All the Best
Dave


Re: Alternative to Auto Layout?

Dave
 

On 4 Jul 2017, at 14:52, Steve Mills <sjmills@mac.com> wrote:

On Jul 4, 2017, at 06:36, Dave <dave@looktowindward.com> wrote:

Does anyone know of an alternative for Auto Layout.

I find myself wasting so much time with it as to be ridiculous, so I’d like to get away from it if possible.
No. Find a good guide that will really teach you how to use it correctly and you'll thank yourself for taking the small amount of time it takes.
There isn’t one that I can find and there’s no help available just people telling me to find a good guide! If there was a good guide I’d use it - there isn’t one! So the best thing to do is no stop using it now, before it gets too entrenched. I’ve already done this in a number of Apps, and I’ll do the same here unless anyone has anything else I could look at that does something similar.

I’d advise anyone thinking of adopting Auto Layout to not waste their time, if XCode/IB were any good you might stand a fighting chance, but as it is you are in for a hard and long battle before you realise you are better off without it.


So, how to lay this out without AU?
What's AU? Audio Units?
Apple mail, correcting AL!

All the Best
Dav


Re: Alternative to Auto Layout?

Dave
 

Hi,

As I said, the board view is working ok with Auto Layout and also the Frame of the Player View is also working, but that’s the easy bit!

I want to display the following information:

Game: 999                Round: 999

Player:  XXXXXXXXXXXXXXXX

Score: 999                  Total: 999

   Piece Picked  Piece Played
 
<16x16> <16x16>   <16x16> <16>

                    My Pieces
[H Scroll View of Pieces] (Views containing images)

               Opponents Pieces

[H Scroll View of Pieces] (Views containing images)


I’ve sort of got this working with Auto Layout but its so complex and if I want to do the slightest change or worse still add to components of left view, I have to change loads of constraints and then if you are lucky it might work, most of the time it send something else off to the wild-beyond and screws up the initial value. 

I want something I can easily change which using manual layout is easy. 

Apart from anything else, I reckon there are at least 100 constraints just to do the above, I can’t see how this can be efficient, especially as manual layout is sooooo fast.

Can anyone see anything wrong of doing it the way I proposed? e.g. Reading the Root View of the Root View Controller to find it size and then scaling accordingly?

In IB, add two views to controller_view and position them so that their common edges touch and that the other edges are aligned with controller_view. Click on the "add new constraints" button and add constraints to enforce the edge positioning for player_view and then for board_view. Once you apply them you will notice that IB is flagging an error because there are not enough constraints to specify the widths of the two views. Ignore it.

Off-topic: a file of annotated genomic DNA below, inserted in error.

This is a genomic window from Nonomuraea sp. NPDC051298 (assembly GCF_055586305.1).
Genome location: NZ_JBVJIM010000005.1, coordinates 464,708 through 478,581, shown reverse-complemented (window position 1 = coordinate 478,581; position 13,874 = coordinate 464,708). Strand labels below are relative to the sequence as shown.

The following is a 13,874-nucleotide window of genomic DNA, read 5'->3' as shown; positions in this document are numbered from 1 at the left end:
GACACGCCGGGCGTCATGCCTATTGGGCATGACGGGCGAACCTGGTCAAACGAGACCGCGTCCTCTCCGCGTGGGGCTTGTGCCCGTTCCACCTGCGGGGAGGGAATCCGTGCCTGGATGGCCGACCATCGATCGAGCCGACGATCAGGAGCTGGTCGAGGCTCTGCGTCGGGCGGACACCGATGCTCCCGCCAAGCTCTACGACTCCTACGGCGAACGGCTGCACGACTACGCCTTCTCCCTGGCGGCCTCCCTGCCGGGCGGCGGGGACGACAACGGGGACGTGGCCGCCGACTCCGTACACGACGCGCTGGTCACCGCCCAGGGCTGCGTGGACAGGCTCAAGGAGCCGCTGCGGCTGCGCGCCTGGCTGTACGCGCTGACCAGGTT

I’ve not bothered with separate View Controller, I have one Game Controller, which controls both views, the reason for this is that the Game VC is a delegate of the Game Engine, and makes calls to it, in this case it needs access to both Views…...

All the Best
Dave



On 4 Jul 2017, at 17:33, Steve Christensen <punster@...> wrote:

It sounds like a really easy task. Unless there is something else you haven't mentioned the basic idea is to have two views that sit side-by-side, where the ratio of widths is 1:2. If so then you end up with a view hierarchy like this:

controller_view
player_view
board_view

In IB, add two views to controller_view and position them so that their common edges touch and that the other edges are aligned with controller_view. Click on the "add new constraints" button and add constraints to enforce the edge positioning for player_view and then for board_view. Once you apply them you will notice that IB is flagging an error because there are not enough constraints to specify the widths of the two views. Ignore it.

Next, make sure that player_view and board_view are both selected, click on the "add new contraints" button again and click the "equal widths" checkbox, then apply the constraint. IB should now resize the two views so that they have equal widths. You're almost there.

Finally, making sure that just player_view is selected, edit the "equal height to: board_view" contraint and change the multiplier to 2. All done.

Now the views should track the actual screen size, keeping their respective widths in proportion to 1/3 and 2/3 of the screen width.


On Jul 4, 2017, at 4:36 AM, Dave <dave@...> wrote:

Hi All,

Does anyone know of an alternative for Auto Layout.

I find myself wasting so much time with it as to be ridiculous, so I’d like to get away from it if possible.